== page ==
|Channels||Analog: see table below
Digital: see table below
|Owner||various, see table below|
|First air date||1995|
|Last air date||July 1, 2012|
|Call letters' meaning||see table below|
|Transmitter power||see table below|
|Height||see table below|
|Facility ID||see table below|
|Transmitter coordinates||see table below|
AlaskaOne (or Alaska One) was a Public Broadcasting Service (PBS) member network of public television stations based in Fairbanks, Alaska from 1995 to 2012. It served communities in Alaska outside of Anchorage. It was operated by the University of Alaska Fairbanks.
It comprised five stations:
- KUAC-TV channel 9 (Fairbanks)
- KTOO-TV channel 3 (Juneau)
- KMXT-LP channel 9 (Kodiak)
- KYUK-LD channel 15 (Bethel)
- channel 8, Unalaska (unlicensed station operated by KUCB radio)
KUAC-TV was the flagship station. The other four stations were locally owned, and occasionally broke off from the main AlaskaOne feed to air local programming. KUAC's massive translator network in the Alaska Interior aired the full network schedule.
KYUK originally aired on full-power channel 4 in Bethel, but reportedly ceased operation and had its license deleted by the FCC on March 20, 2009. According to KYUK's website, in 2004 its signal was moved to low-power K15AV. However, it renamed the low-powered TV station as KYUK-LP (now KYUK-LD).
KUAC-TV signed on in 1971 as the first public television station in Alaska. KYUK followed in 1972, with KTOO coming online in 1978. The three stations merged into the AlaskaOne network in 1995.
Some AlaskaOne programs were also seen on Alaska's omnibus network, the Alaska Rural Communications Service, which is partially owned by AlaskaOne.
In November 2011, AlaskaOne's corporate entity, Alaska Public Broadcasting Service, voted to transfer the network's operations from KUAC-TV to KAKM effective July 1, 2012. Claiming that this arrangement would do financial harm to KUAC, UAF announced on December 8 that KUAC-TV would leave AlaskaOne and revert to being a separate station at that time. On July 1, KUAC-TV officially relaunched as a separate station, while KTOO-TV and KYUK merged with KAKM to form Alaska Public Television.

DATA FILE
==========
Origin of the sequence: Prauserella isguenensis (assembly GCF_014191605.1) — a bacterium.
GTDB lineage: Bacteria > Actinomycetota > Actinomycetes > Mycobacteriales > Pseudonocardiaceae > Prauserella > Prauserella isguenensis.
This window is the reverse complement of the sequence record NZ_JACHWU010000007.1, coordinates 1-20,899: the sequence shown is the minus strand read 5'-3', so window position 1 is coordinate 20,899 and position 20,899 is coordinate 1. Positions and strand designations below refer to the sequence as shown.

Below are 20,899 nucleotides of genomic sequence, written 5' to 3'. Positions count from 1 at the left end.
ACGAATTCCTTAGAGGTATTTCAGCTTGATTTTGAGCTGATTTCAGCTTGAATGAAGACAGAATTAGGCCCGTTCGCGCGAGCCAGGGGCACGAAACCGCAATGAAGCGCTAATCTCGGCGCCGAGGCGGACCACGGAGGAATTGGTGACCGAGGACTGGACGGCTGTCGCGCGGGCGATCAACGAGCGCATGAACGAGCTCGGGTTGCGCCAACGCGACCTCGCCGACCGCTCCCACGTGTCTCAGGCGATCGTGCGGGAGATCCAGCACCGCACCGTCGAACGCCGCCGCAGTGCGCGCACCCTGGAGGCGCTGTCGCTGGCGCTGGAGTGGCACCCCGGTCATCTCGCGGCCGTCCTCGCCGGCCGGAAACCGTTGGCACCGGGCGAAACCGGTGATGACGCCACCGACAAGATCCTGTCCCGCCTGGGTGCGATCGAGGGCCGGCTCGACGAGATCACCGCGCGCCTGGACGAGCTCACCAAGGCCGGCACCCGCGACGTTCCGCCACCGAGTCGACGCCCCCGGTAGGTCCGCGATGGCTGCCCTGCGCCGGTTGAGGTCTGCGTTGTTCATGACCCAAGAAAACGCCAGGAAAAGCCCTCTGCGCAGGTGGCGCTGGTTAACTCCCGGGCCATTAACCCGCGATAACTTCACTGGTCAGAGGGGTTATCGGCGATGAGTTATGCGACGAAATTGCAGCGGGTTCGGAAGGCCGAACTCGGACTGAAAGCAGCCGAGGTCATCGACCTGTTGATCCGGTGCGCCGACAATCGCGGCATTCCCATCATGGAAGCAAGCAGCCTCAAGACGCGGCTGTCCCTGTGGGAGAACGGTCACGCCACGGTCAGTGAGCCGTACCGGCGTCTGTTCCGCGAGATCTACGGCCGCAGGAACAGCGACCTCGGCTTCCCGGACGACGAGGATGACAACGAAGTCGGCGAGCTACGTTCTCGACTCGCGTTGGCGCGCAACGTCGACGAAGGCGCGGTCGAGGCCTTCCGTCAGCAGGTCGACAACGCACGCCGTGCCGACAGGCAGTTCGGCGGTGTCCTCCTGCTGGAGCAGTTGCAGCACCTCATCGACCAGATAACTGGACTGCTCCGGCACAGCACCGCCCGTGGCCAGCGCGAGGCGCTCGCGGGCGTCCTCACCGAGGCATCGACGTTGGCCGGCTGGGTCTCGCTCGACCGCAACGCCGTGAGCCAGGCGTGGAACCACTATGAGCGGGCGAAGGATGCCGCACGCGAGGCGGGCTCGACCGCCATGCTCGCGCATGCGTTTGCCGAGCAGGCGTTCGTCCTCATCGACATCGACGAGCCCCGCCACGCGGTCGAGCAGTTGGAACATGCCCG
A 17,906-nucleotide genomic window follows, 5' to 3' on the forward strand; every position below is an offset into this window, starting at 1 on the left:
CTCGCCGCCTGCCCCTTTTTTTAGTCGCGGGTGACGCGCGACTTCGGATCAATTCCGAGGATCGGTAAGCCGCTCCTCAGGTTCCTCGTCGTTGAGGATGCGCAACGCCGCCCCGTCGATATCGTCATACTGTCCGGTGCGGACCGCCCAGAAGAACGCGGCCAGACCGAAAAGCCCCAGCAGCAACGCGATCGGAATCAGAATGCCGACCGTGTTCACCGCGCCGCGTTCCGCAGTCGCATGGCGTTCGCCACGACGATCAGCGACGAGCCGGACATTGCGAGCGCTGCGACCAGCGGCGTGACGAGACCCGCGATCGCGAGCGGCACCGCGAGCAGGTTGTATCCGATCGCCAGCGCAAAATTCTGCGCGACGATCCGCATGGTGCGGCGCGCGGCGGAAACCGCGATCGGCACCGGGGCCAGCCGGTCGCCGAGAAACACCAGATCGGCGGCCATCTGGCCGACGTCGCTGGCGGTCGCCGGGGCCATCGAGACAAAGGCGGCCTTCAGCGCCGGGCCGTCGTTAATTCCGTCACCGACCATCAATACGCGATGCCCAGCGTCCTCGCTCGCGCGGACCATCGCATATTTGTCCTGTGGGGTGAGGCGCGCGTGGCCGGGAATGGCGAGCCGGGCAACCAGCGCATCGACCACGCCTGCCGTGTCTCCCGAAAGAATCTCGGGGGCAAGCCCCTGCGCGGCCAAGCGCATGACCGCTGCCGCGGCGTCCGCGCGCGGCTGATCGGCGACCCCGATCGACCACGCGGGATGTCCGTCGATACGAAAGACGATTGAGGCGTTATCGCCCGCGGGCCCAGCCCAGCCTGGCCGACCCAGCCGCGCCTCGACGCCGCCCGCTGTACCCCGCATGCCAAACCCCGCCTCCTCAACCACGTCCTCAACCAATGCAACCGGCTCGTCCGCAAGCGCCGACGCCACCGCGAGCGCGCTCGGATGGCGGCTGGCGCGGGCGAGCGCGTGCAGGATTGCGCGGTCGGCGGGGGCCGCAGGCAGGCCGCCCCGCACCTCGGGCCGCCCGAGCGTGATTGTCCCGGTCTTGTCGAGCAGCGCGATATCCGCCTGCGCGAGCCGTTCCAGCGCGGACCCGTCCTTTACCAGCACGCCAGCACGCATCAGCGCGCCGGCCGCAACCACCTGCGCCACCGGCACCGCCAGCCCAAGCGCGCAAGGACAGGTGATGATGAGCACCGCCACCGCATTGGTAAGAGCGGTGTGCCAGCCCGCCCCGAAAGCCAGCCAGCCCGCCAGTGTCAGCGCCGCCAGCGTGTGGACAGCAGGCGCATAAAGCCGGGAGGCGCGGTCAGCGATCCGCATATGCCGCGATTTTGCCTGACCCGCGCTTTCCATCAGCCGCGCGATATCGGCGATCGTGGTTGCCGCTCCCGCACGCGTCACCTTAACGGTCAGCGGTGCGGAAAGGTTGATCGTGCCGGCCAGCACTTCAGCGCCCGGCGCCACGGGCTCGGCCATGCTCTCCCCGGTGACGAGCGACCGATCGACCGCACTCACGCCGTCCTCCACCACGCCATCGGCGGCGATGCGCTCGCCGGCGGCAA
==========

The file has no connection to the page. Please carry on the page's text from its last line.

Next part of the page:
|Station||City of license||Channels
Virtual / Digital
|Owner||First air date||Last air date||Call letters’
|Facility ID||Transmitter Coordinates||Website|
|KUAC-TV||Fairbanks||9 / 9 (VHF)||University of Alaska||December 22, 1971||N/A||University of
|KUAC-FM||30 kW||168.9 m||69315||www.kuac.org|
|KTOO-TV||Juneau||3 / 10 (VHF)||Capital Community Broadcasting, Inc.||October 1, 1978||N/A||N/A||KTOO-FM||1 kW||-363 m||8651||www.ktoo.org|
KUCB, channel 8, is a low-powered station operating at 10 watts. Further information about the station is unavailable.
- Radio-Info: "DTV transition claims more stations", 3/31/2009.
- "KYUK.org: About". Retrieved December 16, 2011.
- "Split in Alaska public TV consortium". Television Business Report. December 9, 2011. Retrieved December 10, 2011.
- Query the FCC's TV station database for KUAC-TV
- Query the FCC's TV station database for KTOO-TV
- Query the FCC's TV station database for KMXT-LP
- Query the FCC's TV station database for KYUK-LD
- BIAfn's Media Web Database -- Information on KUAC-TV
- BIAfn's Media Web Database -- Information on KTOO-TV
- BIAfn's Media Web Database -- Information on KMXT-LP
- BIAfn's Media Web Database -- Information on KYUK-LD
- KUCB-LP 8 on RECnet broadcast query
- YouTube – Inaugural broadcast of KUAC-TV on December 22, 1971, including introductory comments from University of Alaska president William Ransom Wood
|This article about a radio station in Alaska is a stub. You can help Wikipedia by expanding it.|
|This article about a television station in Alaska is a stub. You can help Wikipedia by expanding it.|